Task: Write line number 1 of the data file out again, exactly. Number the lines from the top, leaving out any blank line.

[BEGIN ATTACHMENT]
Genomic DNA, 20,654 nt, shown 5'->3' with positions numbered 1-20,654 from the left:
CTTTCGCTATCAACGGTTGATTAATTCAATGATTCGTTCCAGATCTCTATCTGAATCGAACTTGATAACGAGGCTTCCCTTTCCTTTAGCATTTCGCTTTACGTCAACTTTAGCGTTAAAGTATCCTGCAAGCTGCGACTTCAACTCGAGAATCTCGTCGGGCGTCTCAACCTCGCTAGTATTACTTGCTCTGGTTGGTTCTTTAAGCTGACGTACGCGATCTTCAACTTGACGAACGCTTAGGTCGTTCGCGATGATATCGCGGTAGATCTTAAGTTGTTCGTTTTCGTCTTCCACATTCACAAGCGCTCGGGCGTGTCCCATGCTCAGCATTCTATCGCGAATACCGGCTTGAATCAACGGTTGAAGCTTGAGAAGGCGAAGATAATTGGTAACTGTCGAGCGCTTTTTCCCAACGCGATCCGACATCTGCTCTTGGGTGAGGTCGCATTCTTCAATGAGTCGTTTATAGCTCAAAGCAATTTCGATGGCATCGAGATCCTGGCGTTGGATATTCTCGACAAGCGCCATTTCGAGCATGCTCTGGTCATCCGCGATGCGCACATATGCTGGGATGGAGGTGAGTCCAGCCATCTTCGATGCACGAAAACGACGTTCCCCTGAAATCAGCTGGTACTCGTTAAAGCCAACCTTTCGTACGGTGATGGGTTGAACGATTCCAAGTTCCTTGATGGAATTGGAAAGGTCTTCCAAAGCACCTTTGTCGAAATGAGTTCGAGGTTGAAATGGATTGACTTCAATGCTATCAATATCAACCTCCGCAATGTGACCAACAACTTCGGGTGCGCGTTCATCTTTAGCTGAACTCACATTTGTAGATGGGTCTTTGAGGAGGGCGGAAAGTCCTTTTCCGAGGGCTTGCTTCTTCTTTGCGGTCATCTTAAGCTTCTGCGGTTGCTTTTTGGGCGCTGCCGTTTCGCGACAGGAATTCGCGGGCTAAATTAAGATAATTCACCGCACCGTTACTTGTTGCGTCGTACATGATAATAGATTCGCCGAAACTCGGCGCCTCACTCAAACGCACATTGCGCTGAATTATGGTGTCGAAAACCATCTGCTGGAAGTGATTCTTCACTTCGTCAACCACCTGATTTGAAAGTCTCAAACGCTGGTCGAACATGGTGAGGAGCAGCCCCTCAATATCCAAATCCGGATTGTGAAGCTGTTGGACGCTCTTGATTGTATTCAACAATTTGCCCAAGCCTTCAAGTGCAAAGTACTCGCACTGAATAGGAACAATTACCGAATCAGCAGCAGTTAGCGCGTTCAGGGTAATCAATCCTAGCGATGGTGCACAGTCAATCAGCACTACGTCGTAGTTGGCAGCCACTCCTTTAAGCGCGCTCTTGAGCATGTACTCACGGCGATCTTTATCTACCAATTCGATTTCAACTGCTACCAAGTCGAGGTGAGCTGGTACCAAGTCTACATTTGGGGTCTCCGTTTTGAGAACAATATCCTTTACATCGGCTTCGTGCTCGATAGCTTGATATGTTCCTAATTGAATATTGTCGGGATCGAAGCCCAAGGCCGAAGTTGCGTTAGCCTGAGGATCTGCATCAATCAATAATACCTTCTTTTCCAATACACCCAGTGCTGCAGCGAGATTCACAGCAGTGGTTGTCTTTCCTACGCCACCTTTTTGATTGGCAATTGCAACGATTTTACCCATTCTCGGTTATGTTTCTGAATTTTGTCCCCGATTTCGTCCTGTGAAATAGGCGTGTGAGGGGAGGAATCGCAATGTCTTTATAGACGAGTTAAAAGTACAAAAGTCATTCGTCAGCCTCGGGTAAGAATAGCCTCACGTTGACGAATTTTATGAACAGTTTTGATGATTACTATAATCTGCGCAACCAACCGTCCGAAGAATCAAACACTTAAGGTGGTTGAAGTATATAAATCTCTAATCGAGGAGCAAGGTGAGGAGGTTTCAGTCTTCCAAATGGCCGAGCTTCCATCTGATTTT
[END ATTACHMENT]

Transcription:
Genomic DNA, 20,654 nt, shown 5'->3' with positions numbered 1-20,654 from the left: